High intelligence scores have been associated with positive outcomes, such as better behavioural, cognitive and emotional control in addition to good academic performance and improved mental and physical health and mortality.1 However, several studies have found high intelligence scores and superior school performance to correlate with a predisposition towards developing bipolar disorder, psychosis and schizophrenia.2-4 For attention-deficit hyperactivity disorder (ADHD) it is argued that high intelligence is inherently related to high activity levels, low impulse control, boredom, frustration and poor attention span. Although, it has also been stated that these problems are not characteristic for ADHD as they are non-pervasive and solely specific for situations that evoke boredom and frustration. Conversely, it is hypothesized that ADHD is underdiagnosed in highly intelligent individuals as high intellect may mask ADHD problems and cognitive deficits. These opposing hypotheses have been heavily debated and not studied methodically. For this Expert Opinion article, the methodology and relevance of the first large general population based study on the relation between intelligence and ADHD problems related to ADHD will be reviewed.
Summary of abstract
Rommelse N, Antshel K, Smeets S, et al. High intelligence and the risk of ADHD and other psychopathology. Br J Psychiatry. 2017;211(6):359-364.
High intelligence may be associated with positive (adaptive, desired) outcomes, but may also come with disadvantages.
To contribute empirically to the debate concerning whether a trade-off in IQ scores exists in relation to attention-deficit hyperactivity disorder (ADHD) and related problems, suggesting that high intelligence – like low intelligence – increases the risk of ADHD.
Curves of the relation between IQ score and ADHD problems were fitted to questionnaire data (parent, teacher, self-report} in a population-based study of 2221 children and adolescents aged 10-12 years. Externalizing and internalizing problems were included for comparison purposes.
Higher IQ score was most strongly related to fewer attention problems, with more rater discrepancy in the high v. average IQ range. Attention problems – but only minimally hyperactivity/impulsivity problems – predicted functional impairment at school, also in the higher IQ range.
Attention problems in highly intelligent children are exceptional and affect school performance; they are therefore a reason for clinical concern.
The study aims to provide empirical evidence for reciprocity between high IQ scores and ADHD by utilizing the TRAILS population cohort, which has followed 2230 individuals in the northern part of the Netherlands from early adolescence into adulthood. IQ scores have been tested and ADHD related problems, such as attention problems, hyperactivity-impulsivity, externalizing problems and internalizing problems have been scored. Contrary to hypothesis, a linear inverse relation was found between IQ scores and attention problems, externalizing and – to a lesser extent – hyperactivity-impulsivity and internalizing problems.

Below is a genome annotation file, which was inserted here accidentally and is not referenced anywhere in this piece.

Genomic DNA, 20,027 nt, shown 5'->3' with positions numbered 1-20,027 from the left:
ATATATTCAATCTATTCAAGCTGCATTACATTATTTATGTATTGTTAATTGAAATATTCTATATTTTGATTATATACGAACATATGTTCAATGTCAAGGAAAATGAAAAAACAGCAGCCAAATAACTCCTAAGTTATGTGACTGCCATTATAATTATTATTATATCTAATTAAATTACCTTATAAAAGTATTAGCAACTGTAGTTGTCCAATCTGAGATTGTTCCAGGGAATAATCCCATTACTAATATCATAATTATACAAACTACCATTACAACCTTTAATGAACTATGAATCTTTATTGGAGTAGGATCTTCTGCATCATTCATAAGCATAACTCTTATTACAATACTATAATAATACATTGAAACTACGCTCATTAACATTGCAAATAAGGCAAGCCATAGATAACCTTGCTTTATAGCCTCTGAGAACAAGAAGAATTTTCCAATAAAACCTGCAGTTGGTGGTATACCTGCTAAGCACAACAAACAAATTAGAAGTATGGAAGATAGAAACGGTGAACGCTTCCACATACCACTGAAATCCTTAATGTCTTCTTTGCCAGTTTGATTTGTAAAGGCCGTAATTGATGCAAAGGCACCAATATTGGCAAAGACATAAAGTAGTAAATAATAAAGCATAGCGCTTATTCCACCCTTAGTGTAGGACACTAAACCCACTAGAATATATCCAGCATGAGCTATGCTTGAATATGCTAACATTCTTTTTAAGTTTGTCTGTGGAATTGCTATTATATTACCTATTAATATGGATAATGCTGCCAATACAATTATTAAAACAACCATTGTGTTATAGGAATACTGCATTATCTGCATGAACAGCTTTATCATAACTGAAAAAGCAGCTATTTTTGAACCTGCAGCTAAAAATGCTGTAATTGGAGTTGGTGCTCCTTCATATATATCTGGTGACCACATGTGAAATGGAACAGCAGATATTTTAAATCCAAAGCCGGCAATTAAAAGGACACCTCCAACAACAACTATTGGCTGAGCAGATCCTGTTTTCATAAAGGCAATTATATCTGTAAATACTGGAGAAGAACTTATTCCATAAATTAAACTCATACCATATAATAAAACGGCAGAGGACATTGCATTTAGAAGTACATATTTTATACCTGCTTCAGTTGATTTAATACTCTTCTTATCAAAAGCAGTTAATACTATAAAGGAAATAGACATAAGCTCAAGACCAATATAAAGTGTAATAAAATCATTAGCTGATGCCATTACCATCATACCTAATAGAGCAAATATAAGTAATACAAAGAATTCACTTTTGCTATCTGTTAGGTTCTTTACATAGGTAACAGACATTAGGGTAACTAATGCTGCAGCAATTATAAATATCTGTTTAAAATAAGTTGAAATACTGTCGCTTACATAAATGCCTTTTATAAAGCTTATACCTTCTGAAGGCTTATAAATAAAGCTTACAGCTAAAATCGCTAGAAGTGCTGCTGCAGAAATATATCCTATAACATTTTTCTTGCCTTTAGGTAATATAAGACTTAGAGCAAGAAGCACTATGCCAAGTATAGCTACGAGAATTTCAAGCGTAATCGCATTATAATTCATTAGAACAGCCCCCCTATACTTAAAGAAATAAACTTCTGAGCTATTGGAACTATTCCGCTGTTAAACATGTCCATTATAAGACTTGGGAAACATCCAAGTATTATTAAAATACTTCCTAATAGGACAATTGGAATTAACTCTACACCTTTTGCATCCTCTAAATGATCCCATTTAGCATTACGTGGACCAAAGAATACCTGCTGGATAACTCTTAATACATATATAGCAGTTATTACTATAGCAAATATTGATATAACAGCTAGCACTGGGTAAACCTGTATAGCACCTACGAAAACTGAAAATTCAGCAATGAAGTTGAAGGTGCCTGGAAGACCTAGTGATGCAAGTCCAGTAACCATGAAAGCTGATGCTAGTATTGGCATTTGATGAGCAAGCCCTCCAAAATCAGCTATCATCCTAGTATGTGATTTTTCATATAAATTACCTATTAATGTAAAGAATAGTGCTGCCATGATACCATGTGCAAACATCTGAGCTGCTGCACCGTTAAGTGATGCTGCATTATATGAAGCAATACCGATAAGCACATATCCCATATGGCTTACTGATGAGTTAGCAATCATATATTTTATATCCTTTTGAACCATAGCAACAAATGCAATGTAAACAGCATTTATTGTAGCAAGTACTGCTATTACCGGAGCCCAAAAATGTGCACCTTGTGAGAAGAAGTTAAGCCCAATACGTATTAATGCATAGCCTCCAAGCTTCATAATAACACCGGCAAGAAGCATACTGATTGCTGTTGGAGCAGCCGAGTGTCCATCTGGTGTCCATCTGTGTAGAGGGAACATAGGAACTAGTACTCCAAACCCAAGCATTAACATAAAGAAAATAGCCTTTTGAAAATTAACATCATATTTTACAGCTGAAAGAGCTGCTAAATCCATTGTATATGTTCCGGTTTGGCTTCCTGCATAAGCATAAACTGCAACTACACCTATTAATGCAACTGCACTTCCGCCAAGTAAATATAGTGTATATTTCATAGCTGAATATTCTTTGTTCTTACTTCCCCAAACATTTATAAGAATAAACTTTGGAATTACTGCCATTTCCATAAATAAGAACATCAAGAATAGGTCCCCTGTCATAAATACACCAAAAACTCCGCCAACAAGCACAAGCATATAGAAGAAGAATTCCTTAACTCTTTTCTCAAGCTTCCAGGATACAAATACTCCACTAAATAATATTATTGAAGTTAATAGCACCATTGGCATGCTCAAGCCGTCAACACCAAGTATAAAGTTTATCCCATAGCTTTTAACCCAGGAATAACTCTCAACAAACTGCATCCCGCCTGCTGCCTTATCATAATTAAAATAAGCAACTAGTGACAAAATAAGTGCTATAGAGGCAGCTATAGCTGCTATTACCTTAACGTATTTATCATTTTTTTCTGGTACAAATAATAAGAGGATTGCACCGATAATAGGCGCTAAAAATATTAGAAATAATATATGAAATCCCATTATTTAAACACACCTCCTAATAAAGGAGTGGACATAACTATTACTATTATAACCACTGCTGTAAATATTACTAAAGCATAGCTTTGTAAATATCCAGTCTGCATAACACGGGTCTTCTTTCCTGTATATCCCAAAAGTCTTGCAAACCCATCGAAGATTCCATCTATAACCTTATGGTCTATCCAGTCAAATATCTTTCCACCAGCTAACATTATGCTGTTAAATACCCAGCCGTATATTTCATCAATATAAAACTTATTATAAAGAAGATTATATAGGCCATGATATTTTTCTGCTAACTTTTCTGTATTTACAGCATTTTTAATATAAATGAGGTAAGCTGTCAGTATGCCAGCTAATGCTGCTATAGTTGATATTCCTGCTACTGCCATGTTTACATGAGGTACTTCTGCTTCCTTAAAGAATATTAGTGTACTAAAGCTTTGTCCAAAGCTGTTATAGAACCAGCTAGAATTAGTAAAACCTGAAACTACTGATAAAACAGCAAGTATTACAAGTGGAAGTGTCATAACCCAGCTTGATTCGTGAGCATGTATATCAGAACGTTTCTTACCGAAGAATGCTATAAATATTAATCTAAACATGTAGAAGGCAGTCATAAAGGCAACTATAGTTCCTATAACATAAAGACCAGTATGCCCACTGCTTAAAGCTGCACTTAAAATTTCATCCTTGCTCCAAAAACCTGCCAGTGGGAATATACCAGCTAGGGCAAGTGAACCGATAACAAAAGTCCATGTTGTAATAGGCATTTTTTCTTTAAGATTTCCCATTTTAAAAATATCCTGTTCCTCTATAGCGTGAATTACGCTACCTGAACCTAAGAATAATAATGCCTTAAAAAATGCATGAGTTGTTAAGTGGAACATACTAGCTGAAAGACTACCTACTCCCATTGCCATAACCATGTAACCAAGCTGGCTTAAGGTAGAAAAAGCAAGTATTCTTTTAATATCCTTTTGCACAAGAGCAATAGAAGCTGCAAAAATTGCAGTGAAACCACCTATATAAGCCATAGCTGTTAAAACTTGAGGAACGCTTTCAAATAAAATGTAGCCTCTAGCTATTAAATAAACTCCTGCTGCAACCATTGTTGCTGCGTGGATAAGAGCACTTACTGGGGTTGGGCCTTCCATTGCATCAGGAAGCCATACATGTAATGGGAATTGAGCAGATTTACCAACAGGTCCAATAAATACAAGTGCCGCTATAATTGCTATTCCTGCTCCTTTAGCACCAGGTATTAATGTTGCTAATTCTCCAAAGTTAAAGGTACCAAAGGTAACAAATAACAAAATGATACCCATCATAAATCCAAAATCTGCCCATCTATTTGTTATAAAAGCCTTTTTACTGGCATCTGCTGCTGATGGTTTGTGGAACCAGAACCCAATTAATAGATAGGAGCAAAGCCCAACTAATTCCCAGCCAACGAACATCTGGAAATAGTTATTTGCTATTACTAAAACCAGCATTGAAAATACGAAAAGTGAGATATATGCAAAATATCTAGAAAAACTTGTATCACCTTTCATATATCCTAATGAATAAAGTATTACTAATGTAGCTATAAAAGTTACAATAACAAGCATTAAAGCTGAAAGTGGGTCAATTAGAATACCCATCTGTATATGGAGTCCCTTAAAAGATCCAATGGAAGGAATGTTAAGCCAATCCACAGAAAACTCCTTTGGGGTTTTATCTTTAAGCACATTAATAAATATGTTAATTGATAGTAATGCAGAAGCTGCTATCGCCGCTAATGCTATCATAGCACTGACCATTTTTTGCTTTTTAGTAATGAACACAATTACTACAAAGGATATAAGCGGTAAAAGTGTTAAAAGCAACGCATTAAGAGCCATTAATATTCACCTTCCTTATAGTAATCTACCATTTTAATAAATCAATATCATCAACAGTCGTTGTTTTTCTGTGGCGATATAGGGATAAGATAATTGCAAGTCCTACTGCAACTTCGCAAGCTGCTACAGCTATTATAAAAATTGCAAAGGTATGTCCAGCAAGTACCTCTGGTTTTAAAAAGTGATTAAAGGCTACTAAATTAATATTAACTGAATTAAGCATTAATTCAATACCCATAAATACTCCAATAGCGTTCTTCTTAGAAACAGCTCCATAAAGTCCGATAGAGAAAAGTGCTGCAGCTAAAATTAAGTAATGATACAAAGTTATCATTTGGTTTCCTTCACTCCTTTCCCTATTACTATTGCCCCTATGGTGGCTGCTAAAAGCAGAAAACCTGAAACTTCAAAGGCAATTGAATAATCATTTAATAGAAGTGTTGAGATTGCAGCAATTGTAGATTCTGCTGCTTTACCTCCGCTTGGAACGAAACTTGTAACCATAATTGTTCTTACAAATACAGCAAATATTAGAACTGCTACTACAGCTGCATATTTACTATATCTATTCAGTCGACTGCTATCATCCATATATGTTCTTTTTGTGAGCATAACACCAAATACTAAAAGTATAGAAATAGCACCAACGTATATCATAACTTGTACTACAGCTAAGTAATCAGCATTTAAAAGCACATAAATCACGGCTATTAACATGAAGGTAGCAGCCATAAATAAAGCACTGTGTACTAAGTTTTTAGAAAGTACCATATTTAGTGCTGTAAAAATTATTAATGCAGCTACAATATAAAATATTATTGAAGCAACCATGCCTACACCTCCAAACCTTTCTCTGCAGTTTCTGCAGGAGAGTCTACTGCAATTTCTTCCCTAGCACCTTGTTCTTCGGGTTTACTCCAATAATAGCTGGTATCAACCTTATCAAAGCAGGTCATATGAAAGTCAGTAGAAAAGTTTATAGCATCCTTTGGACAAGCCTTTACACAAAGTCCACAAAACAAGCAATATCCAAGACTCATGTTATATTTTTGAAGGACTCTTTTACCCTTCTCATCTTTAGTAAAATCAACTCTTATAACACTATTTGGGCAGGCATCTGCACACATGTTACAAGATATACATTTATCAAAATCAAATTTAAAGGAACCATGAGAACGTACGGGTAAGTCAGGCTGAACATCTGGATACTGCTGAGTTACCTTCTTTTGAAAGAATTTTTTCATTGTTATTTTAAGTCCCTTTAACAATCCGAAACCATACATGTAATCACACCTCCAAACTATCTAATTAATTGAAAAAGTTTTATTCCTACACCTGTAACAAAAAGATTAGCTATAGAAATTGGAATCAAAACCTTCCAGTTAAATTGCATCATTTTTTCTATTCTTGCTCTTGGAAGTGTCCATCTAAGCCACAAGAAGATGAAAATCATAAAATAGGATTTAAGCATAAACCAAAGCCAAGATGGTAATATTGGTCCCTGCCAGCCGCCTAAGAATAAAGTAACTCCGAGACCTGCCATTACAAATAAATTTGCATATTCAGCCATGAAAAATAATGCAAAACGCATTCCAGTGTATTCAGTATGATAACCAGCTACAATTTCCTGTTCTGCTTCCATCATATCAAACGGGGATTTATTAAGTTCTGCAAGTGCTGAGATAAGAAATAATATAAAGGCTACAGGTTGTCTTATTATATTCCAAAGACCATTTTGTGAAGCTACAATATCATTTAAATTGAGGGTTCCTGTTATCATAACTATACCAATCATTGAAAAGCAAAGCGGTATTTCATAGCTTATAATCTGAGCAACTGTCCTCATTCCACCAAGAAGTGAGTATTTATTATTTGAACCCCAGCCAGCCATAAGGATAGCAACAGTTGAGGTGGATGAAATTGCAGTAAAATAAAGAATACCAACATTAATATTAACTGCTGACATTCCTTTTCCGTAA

A large unselected population-based sample, the use of multiple raters (parent, teacher and self-scoring) for problems that are related to ADHD and the use of multiple continuous IQ score measures instead of arbitrary cut-off points are among the strengths of the study. The use of multiple raters helped discern whether attention problems existed among children in multiple settings.
On the other hand, the use of only questionnaire data instead of diagnostic interview data may result in bias. Furthermore, there are several limitations concerning the reliability of the IQ scoring. Firstly, only two IQ tests were used to assess the IQ of subjects. It is argued that these IQ score estimations appeared valid, however, as they correlated strongly with school performance and socioeconomic status. Secondly, the influence of attention disorders on IQ test performance remains unknown, possibly resulting in depreciation of IQ scores in children with severe attention problems. To mitigate this, only IQ tests that did not depend on the working memory were used, which may in turn cause overvaluation of IQ scores in children with severe attention problems, although the inverse relationship between IQ score and attention problems seems to disprove this. Thirdly, children of non-Dutch parents had significantly lower IQ-scores, suggesting that language problems may influence IQ score results.
Concerning the added value of the study, doubts are raised on the relevance of the study; the article has not clearly motivated the importance of settling the debate on the association between high intelligence and the existence of ADHD and related problems. It only states that attention problems are a reason for clinical concern.
The discussed study is of fair methodological quality. The study population is large and unbiased, accounts for both attention problems in school and at home and uses continuous IQ score measures instead of arbitrary cut-off points. There are limitations concerning the reliability of IQ tests however, which may lead to confounding among different population characteristics. The study does not clearly motivate the relevance of settling the debate on whether high intelligence can be associated with attention problems.
D. Simons & P. Koning
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- Gale CR, Batty GD, McIntosh AM, Porteous DJ, Deary IJ, Rasmussen F. Is bipolar disorder more common in highly intelligent people? A cohort study of a million men. Molecular psychiatry. 2013;18(2):190-194.
- Holahan CK, Holahan CJ. Being labeled as gifted, self-appraisal, and psychological well-being: a life span developmental perspective. International journal of aging & human development. 1999;48(3):161-173.
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